Home' Army News : November 12th 2009 Contents OF SERVICE
from an insider
Wayne Cooper's hand, he took up the 'privileged' role of
w soldiers on subjects he could relate to.
Grim picture on Sarajevo
AUSTRALIA'S senior UN military representative in war-
torn Bosnia Herzegovina sees little chance of peace in
the near future. Col John Wilson, chief military advi-
sor to the UN Protection Force in Yugoslavia, said the
opposing forces had enough munitions to continue
fighting for some time.
Digger's past unearthed
AN ARMY dog tag found in a field in Vietnam led to
a gravely ill Long Tan veteran from Brisbane receiving
unclaimed medals and being reunited with soldiers he
had not seen since 1967. Soldiers from 6RAR present-
ed Phillip Dickson, a former national serviceman, with
the Vietnam Medal, the Vietnamese Campaign Medal,
the Infantry Combat Badge and the US Presidential
Aussies head for Somalia
AUSTRALIAN soldiers will be at the forefront of the
humanitarian UN Operation in Somalia (UNOSOM)
later this year. Minister for Defence Senator Robert
Ray, said the ADF would contribute 30 personnel to the
UN mission, including 14 Army movement control and
Flying workhorse bids farewell
AFTER 24 years as a reconnaissance, general-purpose
and medical-evacuation aircraft, the Pilatus Porters of
173 General Support Squadron are to be retired at the
end of November. Two Porters will go to the Museum
of Army flying and a third will go to the Australian War
900 diggers to offer solace
MORE than 900 soldiers, Australia's largest deploy-
ment in two decades, have arrived in Somalia to pro-
tect humanitarian convoys from bandits. Soldiers from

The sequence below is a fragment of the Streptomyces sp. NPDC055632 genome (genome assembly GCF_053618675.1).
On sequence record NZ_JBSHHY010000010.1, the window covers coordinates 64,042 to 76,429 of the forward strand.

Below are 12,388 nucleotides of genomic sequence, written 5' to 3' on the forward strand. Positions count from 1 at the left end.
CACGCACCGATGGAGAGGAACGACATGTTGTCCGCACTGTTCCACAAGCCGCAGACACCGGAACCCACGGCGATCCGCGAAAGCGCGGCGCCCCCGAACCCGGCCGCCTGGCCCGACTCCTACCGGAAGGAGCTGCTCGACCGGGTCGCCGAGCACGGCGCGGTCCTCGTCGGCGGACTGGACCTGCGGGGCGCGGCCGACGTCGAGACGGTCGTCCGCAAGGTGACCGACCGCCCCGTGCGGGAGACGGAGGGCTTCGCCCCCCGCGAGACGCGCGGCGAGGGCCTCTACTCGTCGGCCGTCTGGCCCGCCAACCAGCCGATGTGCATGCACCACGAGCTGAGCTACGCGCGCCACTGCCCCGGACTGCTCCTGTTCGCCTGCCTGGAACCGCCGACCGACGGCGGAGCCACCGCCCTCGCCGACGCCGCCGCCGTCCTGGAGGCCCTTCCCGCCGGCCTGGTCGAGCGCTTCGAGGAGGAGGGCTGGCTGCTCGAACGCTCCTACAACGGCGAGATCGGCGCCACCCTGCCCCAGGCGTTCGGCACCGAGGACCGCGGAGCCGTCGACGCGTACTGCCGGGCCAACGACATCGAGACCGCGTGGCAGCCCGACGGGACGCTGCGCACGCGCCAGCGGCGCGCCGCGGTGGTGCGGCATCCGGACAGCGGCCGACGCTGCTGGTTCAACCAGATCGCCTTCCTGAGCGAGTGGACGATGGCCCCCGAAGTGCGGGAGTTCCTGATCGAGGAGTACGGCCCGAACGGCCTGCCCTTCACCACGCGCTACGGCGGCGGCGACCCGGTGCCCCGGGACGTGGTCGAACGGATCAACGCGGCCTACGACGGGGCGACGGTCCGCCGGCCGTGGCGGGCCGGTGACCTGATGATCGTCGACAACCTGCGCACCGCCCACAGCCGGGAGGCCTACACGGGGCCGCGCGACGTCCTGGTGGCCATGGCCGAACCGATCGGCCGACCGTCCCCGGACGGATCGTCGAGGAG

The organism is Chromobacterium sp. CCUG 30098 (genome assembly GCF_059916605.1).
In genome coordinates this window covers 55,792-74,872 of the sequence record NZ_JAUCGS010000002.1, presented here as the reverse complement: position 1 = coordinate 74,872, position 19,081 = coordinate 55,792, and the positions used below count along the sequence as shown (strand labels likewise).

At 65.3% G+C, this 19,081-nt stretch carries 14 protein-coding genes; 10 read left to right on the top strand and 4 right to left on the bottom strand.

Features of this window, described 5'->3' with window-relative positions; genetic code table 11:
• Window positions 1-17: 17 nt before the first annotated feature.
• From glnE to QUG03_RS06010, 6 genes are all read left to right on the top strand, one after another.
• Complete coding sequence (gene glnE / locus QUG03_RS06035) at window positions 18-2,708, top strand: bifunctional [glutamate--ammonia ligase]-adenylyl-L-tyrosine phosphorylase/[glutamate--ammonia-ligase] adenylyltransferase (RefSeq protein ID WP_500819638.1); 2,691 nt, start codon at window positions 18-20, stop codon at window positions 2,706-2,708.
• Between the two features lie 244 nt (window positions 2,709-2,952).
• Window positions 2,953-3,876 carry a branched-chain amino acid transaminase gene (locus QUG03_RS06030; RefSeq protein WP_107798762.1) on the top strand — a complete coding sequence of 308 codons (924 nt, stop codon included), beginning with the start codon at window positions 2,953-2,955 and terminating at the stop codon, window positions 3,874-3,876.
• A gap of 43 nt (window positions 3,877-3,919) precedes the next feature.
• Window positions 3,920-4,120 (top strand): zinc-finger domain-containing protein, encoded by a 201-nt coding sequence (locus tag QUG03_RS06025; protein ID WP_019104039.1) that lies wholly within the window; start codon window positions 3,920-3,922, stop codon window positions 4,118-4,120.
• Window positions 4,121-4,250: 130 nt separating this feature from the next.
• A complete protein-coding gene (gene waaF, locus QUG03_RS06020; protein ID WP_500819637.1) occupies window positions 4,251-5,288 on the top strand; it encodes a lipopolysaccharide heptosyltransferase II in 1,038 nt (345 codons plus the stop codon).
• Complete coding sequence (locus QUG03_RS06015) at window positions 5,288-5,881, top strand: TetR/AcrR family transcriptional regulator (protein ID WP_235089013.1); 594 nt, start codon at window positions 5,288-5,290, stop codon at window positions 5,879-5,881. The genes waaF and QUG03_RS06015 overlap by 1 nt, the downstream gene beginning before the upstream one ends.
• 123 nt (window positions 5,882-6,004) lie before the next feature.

3 Bde joined to form the Somalia-bound 1RAR Group,
commanded by Lt-Col David Hurley.
UN support lifted
AUSTRALIA'S support to UNTAC in Cambodia was
boosted earlier this month with the arrival of six Black
Hawk helicopters and 100 additional soldiers.They
have been deployed to provide additional UN air trans-
port during the Cambodian election. The ADF already
has about 500 personnel in Cambodia.
Final respects for a caring soldier
MAJ Susan Felsche, the first Australian woman to die
on an overseas military operation since World War II,
has been buried with full military honours in Brisbane.
She was serving as a medical officer in Western Sahara
when she was killed in an aircraft accident.
Flying start for pilot course
ARMY aviators made history recently when the first
intake of pilots to be trained at the British Aerospace/
Ansett Flying College graduated at Tamworth, NSW.
Seventeen officers and officer cadets had been under
fixed-wing training for 21 weeks at the college.
300,000 safe landings
STAFF from PTS Nowra recently supervised the unit's